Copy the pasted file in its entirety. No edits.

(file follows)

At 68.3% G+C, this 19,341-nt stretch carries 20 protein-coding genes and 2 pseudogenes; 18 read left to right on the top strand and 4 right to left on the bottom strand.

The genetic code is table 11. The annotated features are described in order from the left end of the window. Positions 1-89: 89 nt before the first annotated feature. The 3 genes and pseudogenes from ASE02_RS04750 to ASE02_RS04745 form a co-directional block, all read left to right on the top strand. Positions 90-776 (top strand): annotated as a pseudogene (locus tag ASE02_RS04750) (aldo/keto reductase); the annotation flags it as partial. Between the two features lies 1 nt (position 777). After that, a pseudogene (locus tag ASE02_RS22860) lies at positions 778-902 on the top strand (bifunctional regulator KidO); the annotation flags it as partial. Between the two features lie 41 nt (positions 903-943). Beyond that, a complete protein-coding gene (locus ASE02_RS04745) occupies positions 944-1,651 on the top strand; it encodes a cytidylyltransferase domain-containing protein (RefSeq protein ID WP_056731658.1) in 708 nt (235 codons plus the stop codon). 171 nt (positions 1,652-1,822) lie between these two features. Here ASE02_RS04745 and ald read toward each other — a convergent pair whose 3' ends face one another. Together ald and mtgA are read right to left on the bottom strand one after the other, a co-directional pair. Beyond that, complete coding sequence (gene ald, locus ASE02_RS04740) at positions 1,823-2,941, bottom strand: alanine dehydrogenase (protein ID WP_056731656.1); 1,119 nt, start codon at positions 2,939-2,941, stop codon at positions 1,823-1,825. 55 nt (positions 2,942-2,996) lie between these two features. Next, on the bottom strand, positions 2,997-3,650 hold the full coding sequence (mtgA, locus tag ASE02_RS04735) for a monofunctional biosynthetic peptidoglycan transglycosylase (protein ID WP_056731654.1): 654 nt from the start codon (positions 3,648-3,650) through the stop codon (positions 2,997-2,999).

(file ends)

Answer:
At 68.3% G+C, this 19,341-nt stretch carries 20 protein-coding genes and 2 pseudogenes; 18 read left to right on the top strand and 4 right to left on the bottom strand.

The genetic code is table 11. The annotated features are described in order from the left end of the window. Positions 1-89: 89 nt before the first annotated feature. The 3 genes and pseudogenes from ASE02_RS04750 to ASE02_RS04745 form a co-directional block, all read left to right on the top strand. Positions 90-776 (top strand): annotated as a pseudogene (locus tag ASE02_RS04750) (aldo/keto reductase); the annotation flags it as partial. Between the two features lies 1 nt (position 777). After that, a pseudogene (locus tag ASE02_RS22860) lies at positions 778-902 on the top strand (bifunctional regulator KidO); the annotation flags it as partial. Between the two features lie 41 nt (positions 903-943). Beyond that, a complete protein-coding gene (locus ASE02_RS04745) occupies positions 944-1,651 on the top strand; it encodes a cytidylyltransferase domain-containing protein (RefSeq protein ID WP_056731658.1) in 708 nt (235 codons plus the stop codon). 171 nt (positions 1,652-1,822) lie between these two features. Here ASE02_RS04745 and ald read toward each other — a convergent pair whose 3' ends face one another. Together ald and mtgA are read right to left on the bottom strand one after the other, a co-directional pair. Beyond that, complete coding sequence (gene ald, locus ASE02_RS04740) at positions 1,823-2,941, bottom strand: alanine dehydrogenase (protein ID WP_056731656.1); 1,119 nt, start codon at positions 2,939-2,941, stop codon at positions 1,823-1,825. 55 nt (positions 2,942-2,996) lie between these two features. Next, on the bottom strand, positions 2,997-3,650 hold the full coding sequence (mtgA, locus tag ASE02_RS04735) for a monofunctional biosynthetic peptidoglycan transglycosylase (protein ID WP_056731654.1): 654 nt from the start codon (positions 3,648-3,650) through the stop codon (positions 2,997-2,999).